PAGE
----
• Stiefel E.I.
      • Grossman M.J.
      • Hinton S.M.
      • Minak-Bernero V.
      • George G.N.
      • Prince R.C.
      • Bare R.E.
      • Watt G.D.
      ,
      • Lewin A.
      • Moore G.R.
      • Le Brun N.E.
      ). Despite low sequence similarity with eukaryotic ferritins, the three-dimensional structures and functional properties of BFRs from Escherichia coli, Rhodobacter capsulatus, Desulfovibrio desulfuricans, and Azotobacter vinelandii (
      • Cobessi D.
      • Huang L.S.
      • Ban M.
      • Pon N.G.
      • Daldal F.
      • Berry E.A.
      ,
      • Dautant A.
      • Meyer J.B.
      • Yariv J.
      • Précigoux G.
      • Sweet R.M.
      • Kalb A.J.
      • Frolow F.
      ,
      • Frolow F.
      • Kalb A.J.
      • Yariv J.
      ,
      • Liu H.L.
      • Zhou H.N.
      • Xing W.M.
      • Zhao J.F.
      • Li S.X.
      • Huang J.F.
      • Bi R.C.
      ,
      • Macedo S.
      • Romão C.V.
      • Mitchell E.
      • Matias P.M.
      • Liu M.Y.
      • Xavier A.V.
      • LeGall J.
      • Teixeira M.
      • Lindley P.
      • Carrondo M.A.
      ,
      • Swartz L.
      • Kuchinskas M.
      • Li H.
      • Poulos T.L.
      • Lanzilotta W.N.
      ,
      • van Eerde A.
      • Wolterink-van Loo S.
      • van der Oost J.
      • Dijkstra B.W.
      ) are remarkably reminiscent of those reported for mammalian ferritins. For example, BFRs are oligomeric proteins comprised of 24 subunits (∼18 kDa each) that catalyze oxidation of Fe2+ by dioxygen (ferroxidase activity) to promote formation of a mineralized iron core that can contain as many as 2700 iron atoms/ 24-meric molecule (
      • Baaghil S.
      • Lewin A.
      • Moore G.R.
      • Le Brun N.E.
      ). On the other hand, those BFRs that have been characterized differ from the mammalian proteins in that the 24 subunits are identical, and each possesses a catalytic dinuclear iron center that is referred to as the ferroxidase site (in mammalian ferritins, only the H-chains possess such catalytic sites). The pairwise arrangement of BFR monomers within the 24-mer creates 12 binding sites for heme, commonly protoheme IX but iron-coproporphyrin III in D. desulfuricans BFR, in which a methionyl residue on the surface of adjacent BFR monomers provides an axial ligand to create a b-type heme-binding site with bismethionine axial coordination (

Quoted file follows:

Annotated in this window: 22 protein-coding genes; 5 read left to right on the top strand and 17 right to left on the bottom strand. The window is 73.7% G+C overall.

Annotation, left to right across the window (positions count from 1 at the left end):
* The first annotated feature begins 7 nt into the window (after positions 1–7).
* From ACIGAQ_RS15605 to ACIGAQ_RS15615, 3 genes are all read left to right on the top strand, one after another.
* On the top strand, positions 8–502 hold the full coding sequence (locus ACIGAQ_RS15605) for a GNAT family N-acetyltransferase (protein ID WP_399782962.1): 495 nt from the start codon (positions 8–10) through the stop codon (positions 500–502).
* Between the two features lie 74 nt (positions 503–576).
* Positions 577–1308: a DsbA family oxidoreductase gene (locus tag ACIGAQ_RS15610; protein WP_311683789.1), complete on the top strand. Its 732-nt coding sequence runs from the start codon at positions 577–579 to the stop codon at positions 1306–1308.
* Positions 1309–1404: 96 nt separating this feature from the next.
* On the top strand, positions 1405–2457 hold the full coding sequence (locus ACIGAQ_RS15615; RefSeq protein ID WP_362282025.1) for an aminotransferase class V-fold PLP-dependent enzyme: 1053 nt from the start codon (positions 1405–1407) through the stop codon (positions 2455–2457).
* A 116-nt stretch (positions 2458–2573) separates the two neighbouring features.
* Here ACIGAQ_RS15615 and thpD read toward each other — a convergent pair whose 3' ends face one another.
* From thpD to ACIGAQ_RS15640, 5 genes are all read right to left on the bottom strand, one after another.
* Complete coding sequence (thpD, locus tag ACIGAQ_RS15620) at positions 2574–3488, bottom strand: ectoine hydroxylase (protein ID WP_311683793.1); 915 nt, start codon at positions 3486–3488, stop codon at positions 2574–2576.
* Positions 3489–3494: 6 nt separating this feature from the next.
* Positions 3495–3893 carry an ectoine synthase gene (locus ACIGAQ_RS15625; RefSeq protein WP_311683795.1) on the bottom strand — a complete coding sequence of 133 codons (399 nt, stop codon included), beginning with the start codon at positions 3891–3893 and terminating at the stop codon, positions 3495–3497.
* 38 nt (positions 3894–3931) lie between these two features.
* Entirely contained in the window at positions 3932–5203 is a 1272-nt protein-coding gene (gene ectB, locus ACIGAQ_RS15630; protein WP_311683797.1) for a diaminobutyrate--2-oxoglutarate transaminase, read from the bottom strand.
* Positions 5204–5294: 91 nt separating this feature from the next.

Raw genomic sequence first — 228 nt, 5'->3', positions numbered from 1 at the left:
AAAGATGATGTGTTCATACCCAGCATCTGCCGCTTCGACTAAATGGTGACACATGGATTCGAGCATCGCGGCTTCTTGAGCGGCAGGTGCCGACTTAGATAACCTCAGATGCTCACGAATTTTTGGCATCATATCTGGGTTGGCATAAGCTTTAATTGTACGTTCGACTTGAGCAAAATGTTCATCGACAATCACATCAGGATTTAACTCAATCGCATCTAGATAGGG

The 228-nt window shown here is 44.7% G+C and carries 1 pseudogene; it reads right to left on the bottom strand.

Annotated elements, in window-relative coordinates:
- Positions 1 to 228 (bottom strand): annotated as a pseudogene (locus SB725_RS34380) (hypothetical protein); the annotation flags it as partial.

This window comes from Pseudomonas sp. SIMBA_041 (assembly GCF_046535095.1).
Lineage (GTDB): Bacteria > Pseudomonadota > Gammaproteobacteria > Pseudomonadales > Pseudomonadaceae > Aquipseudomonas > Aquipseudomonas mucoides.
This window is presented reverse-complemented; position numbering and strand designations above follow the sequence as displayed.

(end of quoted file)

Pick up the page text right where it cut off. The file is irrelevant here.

• Andrews S.C.
      • Le Brun N.E.
      • Barynin V.
      • Thomson A.J.
      • Moore G.R.
      • Guest J.R.
      • Harrison P.M.
      ,
      • Cheesman M.R.
      • Thomson A.J.
      • Greenwood C.
      • Moore G.R.
      • Kadir F.
      ). Although a functional role for the heme of BFR has not been identified, the functional role of BFR is believed to be in iron storage and detoxification (
      • Bou-Abdallah F.
      • Lewin A.C.
      • Le Brun N.E.
      • Moore G.R.
      • Chasteen N.D.
      ), thereby protecting against oxidative stress (
      • Vasil M.L.
      • Ochsner U.A.
      ).
      The subunits of BFR are arranged to form eight 3-fold channels and six 4-fold channels. These channels have been proposed as possible entry and exit routes for iron incorporation into or release from the central iron core. For human ferritin, the 3-fold channel plays a significant role in the transport of iron into the iron core (
      • Levi S.
      • Santambrogio P.
      • Corsi B.
      • Cozzi A.
      • Arosio P.
      ), but a similar role for this channel in BFR has not been demonstrated.
      The dinuclear ferroxidase site located within each subunit binds two iron atoms. Coordination of these iron atoms involves Glu51 and Glu127 as bridging ligands for both irons, Glu18 and His54 as ligands for FE1, and Glu94 and His130 as ligands for FE2. Previous studies of E. coli BFR have demonstrated that the ferroxidase center is essential for core formation and that core formation involves at least three kinetically distinguishable phases (
      • Baaghil S.
      • Lewin A.
      • Moore G.R.
      • Le Brun N.E.
      ,
      • Le Brun N.E.
      • Wilson M.T.
      • Andrews S.C.
      • Guest J.R.
      • Harrison P.M.
      • Thomson A.J.
      • Moore G.R.
      ). Phase 1 involves the very rapid reversible binding of two Fe2+ ions to each of the 24 dinuclear ferroxidase centers and can be studied by monitoring small changes in the spectrum of the bound heme. Phase 2 occurs in the presence of dioxygen (or an alternative oxidant such as hydrogen peroxide) and involves the rapid oxidation of each di-Fe2+ center to form an intermediate that is probably an oxo- or hydroxo-bridged di-Fe3+ center. In the presence of Fe2+ exceeding the amount required to saturate the ferroxidase centers, a slower reaction, Phase 3, is observed in which a large ferric oxyhydroxo mineral is synthesized within the protein cavity. The change in absorbance at 340 nm that is observed during aerobic addition of Fe2+ to apo-BFR results from Phases 2 and 3 but is influenced by the kinetics of Phase 1. Although Phases 1 and 2 are well characterized, less is known about Phase 3. This phase probably involves the interaction of Fe2+ (or Fe3+) with amino acid residues on the inner surface of the ferritin oligomer, as part of a complex and poorly defined process known as nucleation. Further information on this phase of core formation is now required.